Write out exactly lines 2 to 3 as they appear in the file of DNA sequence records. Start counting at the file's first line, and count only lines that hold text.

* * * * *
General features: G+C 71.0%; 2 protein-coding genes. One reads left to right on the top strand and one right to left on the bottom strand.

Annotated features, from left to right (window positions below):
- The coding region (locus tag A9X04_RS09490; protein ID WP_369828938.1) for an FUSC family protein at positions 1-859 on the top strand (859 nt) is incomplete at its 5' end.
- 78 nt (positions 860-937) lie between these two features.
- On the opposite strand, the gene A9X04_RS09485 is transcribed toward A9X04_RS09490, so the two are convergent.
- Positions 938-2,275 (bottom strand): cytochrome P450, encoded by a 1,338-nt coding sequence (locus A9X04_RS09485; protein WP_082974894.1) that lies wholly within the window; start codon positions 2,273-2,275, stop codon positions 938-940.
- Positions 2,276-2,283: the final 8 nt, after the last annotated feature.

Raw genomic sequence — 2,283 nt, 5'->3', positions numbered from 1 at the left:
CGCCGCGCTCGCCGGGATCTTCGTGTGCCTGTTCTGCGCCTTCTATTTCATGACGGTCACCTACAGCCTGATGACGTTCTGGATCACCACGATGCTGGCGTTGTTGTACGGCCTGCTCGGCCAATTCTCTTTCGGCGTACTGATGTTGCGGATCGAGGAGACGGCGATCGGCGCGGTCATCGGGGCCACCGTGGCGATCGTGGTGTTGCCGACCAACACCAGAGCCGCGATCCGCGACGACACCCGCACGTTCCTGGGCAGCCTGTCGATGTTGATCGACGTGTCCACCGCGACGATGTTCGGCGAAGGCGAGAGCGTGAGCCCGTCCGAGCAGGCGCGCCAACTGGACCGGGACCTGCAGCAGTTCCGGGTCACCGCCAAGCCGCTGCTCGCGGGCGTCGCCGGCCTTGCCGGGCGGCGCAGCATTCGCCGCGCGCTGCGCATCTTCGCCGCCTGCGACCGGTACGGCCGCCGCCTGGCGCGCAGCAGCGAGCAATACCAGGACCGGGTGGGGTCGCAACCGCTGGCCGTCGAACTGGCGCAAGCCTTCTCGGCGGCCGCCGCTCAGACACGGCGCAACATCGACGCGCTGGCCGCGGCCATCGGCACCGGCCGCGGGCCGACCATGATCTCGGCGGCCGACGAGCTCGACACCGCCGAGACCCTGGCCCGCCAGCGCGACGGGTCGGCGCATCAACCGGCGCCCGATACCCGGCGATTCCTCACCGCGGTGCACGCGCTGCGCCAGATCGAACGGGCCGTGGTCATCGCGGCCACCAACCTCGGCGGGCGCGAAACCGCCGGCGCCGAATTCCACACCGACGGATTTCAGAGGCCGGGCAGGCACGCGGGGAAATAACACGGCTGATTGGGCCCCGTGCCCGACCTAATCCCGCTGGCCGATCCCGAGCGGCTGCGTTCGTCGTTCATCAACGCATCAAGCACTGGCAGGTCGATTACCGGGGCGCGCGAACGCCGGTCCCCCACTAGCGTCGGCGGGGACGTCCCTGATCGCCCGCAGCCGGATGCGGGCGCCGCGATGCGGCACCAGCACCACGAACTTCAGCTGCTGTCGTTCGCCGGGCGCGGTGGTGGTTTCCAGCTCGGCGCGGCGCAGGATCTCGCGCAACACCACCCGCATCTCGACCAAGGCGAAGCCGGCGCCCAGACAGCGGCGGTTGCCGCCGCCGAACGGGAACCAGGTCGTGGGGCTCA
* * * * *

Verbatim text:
Annotated features, from left to right (window positions below):
- The coding region (locus tag A9X04_RS09490; protein ID WP_369828938.1) for an FUSC family protein at positions 1-859 on the top strand (859 nt) is incomplete at its 5' end.